14. The overall program is probably short? If so - why not post it all? Sometimes compilers don't mark the logical point in the source code where a human would agree the error is - for various reasons (implementing a compiler is a fascinating project) some types of mistakes make the compiler see the code very differently than a human would. You should post the exact error messages you are seeing, including line numbers.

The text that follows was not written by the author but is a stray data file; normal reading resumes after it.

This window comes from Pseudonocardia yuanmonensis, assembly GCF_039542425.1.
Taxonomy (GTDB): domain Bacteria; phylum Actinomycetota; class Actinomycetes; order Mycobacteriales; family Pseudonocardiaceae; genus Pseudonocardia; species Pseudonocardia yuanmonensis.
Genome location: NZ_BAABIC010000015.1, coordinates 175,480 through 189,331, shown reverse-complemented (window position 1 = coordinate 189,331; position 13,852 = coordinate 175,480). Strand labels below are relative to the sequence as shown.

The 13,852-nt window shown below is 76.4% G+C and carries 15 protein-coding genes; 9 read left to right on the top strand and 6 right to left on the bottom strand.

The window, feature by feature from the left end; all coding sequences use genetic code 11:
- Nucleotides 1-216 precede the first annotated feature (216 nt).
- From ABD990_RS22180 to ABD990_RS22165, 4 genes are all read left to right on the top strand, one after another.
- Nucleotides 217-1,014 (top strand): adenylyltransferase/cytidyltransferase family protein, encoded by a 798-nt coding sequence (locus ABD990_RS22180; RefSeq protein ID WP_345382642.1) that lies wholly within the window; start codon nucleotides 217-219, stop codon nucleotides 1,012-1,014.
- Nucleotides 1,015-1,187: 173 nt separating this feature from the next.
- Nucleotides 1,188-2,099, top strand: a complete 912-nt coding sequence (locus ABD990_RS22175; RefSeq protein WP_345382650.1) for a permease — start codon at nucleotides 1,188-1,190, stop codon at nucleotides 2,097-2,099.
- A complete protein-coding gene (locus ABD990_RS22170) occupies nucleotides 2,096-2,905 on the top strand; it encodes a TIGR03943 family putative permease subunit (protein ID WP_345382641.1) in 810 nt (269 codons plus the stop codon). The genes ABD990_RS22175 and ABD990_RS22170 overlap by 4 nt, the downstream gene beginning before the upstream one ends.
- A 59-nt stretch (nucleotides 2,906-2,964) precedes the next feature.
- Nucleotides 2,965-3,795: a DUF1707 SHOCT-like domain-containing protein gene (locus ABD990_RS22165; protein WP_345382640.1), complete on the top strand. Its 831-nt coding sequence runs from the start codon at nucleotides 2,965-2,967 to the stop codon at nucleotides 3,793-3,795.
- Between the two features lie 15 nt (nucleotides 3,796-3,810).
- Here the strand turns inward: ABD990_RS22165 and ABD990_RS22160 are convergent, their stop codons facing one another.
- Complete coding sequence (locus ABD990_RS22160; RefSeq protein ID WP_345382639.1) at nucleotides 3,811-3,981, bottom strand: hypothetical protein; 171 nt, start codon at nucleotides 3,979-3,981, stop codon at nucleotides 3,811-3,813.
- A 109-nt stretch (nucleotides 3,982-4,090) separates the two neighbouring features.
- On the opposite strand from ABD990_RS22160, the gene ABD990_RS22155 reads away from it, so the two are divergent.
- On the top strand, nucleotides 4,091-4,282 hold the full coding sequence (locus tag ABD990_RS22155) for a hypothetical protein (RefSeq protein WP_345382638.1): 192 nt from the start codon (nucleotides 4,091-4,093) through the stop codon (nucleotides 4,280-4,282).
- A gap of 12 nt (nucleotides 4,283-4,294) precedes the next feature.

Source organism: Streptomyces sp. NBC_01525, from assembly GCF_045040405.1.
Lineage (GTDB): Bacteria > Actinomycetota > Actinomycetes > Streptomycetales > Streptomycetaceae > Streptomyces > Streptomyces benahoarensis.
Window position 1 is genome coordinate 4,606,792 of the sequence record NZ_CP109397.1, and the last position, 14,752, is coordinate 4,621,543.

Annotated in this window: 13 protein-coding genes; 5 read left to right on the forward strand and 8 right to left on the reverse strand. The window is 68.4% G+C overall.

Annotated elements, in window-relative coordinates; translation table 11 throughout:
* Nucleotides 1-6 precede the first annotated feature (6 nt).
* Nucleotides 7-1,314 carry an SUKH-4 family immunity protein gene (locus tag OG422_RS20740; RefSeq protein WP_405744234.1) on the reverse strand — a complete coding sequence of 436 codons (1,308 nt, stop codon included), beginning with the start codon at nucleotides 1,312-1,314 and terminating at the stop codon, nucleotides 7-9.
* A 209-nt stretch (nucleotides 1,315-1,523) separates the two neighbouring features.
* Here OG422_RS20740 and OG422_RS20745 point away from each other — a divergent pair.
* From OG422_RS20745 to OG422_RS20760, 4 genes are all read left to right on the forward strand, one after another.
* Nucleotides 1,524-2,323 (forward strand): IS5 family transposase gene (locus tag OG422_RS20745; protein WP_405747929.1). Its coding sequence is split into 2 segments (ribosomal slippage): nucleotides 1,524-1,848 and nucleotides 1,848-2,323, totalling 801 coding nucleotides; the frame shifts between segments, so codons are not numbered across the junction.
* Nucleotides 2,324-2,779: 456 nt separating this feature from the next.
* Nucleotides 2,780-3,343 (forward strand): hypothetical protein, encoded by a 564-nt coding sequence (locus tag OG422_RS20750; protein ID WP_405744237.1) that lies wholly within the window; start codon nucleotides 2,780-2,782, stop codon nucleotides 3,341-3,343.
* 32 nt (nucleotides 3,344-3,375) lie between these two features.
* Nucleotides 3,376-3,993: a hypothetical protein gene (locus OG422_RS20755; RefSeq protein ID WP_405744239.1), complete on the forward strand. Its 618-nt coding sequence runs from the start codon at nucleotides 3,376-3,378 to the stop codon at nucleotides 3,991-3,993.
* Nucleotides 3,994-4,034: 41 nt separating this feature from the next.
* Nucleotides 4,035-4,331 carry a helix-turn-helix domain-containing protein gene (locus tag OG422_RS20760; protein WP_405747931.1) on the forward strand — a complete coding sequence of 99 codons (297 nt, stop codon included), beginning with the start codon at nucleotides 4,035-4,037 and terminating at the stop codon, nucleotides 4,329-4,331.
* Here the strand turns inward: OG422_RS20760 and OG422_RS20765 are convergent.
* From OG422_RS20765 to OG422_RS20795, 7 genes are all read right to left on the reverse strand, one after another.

15. I'm not familiar with Android development, but typically processes on the same machine can talk to one another on the loopback address. If I were you, I'd think about just writing some non-Android based networking applications to experiment and get familiar with the topic, adding Android and Emulators into the mix is only going to make things a little harder. Writing small console applications is a great way to learn, trying to do your learning by building your desired functionality in an already complex application is a recipe for lots of unrelated issues to slow you down. Well blocking I/O still has a place for simple use cases. For example, if you want to make a quick web request as part of a larger program, then a non-blocking solution would actually be quite complicated - particularly if you want to use the result immediately. Just throwing a quick timeout on a blocking request can be acceptable. The audience of examples on the Internet is people new to the subject of networking. Better to start with the basics, sockets, ports, hostnames, etc in the simpler environment of blocking I/O. Examples typically try to get to the core of what is being taught, and actually try to avoid being too large as it can distract from the subject at hand. One suspects that sometimes the people who write these examples are often just graduated from being beginners themselves.